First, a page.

An embarrassing slip of the tongue by former US President George W. Bush may have drawn laughter from his American audience, but it drew ire from Iraqis.
In a speech Wednesday night in Dallas on Russia’s war against Ukraine, Bush called the invasion of Iraq, which he ordered, “unwarranted and brutal,” before quickly correcting himself.
The US-led invasion of Iraq in 2003 toppled dictator Saddam Hussein and ushered in one of the bloodiest periods in the country’s modern history, marked by sectarian warfare and the rise of jihadists.
Between 2003 and 2011, when the United States withdrew its troops, more than 100,000 civilians were killed, according to the Iraq Body Count tracker. The invasion cost the lives of nearly 4,500 Americans.
But on Wednesday it was the war in Ukraine that Bush spoke about during an event organized by his foundation.
“One man’s decision to launch a totally unwarranted and brutal invasion of Iraq, I mean Ukraine,” he said in a speech, drawing laughter from the audience.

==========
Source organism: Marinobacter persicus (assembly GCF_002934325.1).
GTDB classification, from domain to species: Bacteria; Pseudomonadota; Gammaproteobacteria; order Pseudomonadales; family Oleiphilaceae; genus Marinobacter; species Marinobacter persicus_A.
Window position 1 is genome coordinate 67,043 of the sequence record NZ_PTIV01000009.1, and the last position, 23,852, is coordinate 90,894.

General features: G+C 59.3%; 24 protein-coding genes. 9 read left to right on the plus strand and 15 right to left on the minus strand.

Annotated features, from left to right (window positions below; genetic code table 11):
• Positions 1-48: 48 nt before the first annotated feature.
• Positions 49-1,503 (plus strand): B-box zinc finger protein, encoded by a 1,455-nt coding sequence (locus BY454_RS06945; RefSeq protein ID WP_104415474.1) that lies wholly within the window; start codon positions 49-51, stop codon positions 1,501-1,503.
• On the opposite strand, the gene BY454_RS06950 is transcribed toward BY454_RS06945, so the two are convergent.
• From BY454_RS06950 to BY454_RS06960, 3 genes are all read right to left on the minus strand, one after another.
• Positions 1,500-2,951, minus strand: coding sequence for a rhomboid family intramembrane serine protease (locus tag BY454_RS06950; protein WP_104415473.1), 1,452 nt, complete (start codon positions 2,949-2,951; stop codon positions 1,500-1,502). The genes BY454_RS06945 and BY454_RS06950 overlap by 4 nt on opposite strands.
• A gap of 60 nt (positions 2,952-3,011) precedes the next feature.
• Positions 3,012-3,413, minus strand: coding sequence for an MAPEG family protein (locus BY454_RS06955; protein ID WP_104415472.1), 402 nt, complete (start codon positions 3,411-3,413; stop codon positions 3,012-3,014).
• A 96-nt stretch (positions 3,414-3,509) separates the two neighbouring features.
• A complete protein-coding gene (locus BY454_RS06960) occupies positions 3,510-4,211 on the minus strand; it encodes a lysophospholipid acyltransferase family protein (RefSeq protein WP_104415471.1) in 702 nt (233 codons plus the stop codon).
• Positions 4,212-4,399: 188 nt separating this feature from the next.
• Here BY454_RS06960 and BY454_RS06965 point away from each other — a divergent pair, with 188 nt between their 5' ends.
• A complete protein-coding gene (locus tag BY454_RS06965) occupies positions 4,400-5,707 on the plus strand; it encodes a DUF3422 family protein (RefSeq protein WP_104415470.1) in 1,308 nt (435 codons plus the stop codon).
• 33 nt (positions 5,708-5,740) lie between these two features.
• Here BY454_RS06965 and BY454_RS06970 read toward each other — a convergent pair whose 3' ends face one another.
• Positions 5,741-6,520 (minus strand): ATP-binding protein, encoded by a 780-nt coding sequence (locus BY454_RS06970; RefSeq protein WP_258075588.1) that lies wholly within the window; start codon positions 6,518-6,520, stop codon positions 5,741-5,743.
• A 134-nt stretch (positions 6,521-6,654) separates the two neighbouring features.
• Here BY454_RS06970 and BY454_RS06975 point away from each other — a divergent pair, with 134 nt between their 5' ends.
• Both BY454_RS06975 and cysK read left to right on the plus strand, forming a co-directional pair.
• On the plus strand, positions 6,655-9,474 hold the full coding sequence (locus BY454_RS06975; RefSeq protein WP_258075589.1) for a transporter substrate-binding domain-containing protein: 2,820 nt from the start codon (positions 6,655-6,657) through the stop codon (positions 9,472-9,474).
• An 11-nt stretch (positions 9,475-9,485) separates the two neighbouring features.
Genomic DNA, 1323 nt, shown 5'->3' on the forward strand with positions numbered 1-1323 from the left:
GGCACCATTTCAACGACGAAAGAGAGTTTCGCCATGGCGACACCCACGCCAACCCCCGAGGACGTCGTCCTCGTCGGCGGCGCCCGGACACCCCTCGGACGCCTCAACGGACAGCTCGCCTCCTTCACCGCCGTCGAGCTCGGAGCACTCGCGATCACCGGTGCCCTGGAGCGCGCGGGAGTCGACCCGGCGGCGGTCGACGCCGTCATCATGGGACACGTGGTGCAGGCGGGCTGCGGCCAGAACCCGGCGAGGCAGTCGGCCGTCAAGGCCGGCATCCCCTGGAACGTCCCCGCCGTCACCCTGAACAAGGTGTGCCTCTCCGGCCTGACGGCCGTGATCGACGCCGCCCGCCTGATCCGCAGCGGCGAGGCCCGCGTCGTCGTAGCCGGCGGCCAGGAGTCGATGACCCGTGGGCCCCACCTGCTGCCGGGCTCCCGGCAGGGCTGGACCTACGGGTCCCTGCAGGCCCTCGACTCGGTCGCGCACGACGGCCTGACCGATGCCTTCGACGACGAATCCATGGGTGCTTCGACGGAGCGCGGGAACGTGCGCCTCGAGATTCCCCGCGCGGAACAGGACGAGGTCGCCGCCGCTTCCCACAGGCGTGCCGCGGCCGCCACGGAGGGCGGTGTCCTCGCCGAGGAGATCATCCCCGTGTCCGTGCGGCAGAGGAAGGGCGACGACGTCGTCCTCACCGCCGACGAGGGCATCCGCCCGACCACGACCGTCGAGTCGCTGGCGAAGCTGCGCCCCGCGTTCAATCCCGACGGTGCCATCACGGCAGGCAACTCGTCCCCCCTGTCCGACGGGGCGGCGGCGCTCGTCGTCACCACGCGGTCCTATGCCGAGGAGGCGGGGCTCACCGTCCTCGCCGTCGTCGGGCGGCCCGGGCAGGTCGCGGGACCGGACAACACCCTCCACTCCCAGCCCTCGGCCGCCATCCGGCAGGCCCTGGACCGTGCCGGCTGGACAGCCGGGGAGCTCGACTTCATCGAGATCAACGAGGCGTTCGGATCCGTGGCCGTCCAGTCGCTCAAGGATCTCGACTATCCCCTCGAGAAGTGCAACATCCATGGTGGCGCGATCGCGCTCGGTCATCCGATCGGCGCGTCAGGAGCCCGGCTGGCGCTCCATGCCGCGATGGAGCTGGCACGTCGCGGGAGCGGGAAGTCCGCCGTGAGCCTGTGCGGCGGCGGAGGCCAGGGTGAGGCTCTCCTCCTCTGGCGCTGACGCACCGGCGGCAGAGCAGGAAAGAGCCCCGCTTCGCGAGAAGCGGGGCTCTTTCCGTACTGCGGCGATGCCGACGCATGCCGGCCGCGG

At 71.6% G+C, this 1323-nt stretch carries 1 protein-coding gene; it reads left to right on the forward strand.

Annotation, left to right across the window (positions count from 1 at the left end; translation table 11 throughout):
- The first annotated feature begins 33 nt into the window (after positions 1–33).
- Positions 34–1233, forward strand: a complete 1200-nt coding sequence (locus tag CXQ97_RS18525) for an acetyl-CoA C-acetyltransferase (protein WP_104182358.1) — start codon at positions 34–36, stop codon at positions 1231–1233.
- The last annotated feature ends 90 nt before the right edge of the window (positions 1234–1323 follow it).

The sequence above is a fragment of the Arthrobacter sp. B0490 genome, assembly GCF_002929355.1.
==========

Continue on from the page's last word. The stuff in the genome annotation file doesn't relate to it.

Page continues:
“75 anyway,” he added, referring to his own age, in another burst of laughter.
Since then, video footage of the bug has gone viral online, with one Twitter post being viewed more than 14 million times in less than half a day.
It was also widely reported in the Arab media, fueling anger among Iraqis.
“The specter of the invasion and destruction of Iraq haunts Bush Jr. His subconscious exposed him when he took over his tongue,” Iraqi journalist Omar al-Janabi tweeted.
“Yes, it is a brutal and unwarranted invasion that will continue to be your worst nightmare,” he added.
Iraqis also took to Facebook to criticize the former US president.
“The moment of truth has arrived: the invasion of Iraq is a lifelong nightmare that haunts your conscience,” wrote Hamza Qusai.
“The crime of their occupation of Iraq and its destruction will remain a nightmare that will haunt them and haunt their dead criminal consciences,” added Nahedh al-Tamimi.
The US-led invasion of Iraq was launched on March 20, 2003 after allegations that Saddam’s regime had weapons of mass destruction. None were ever found.
(Except for the headline, this story has not been edited by NDTV staff and is published from a syndicated feed.)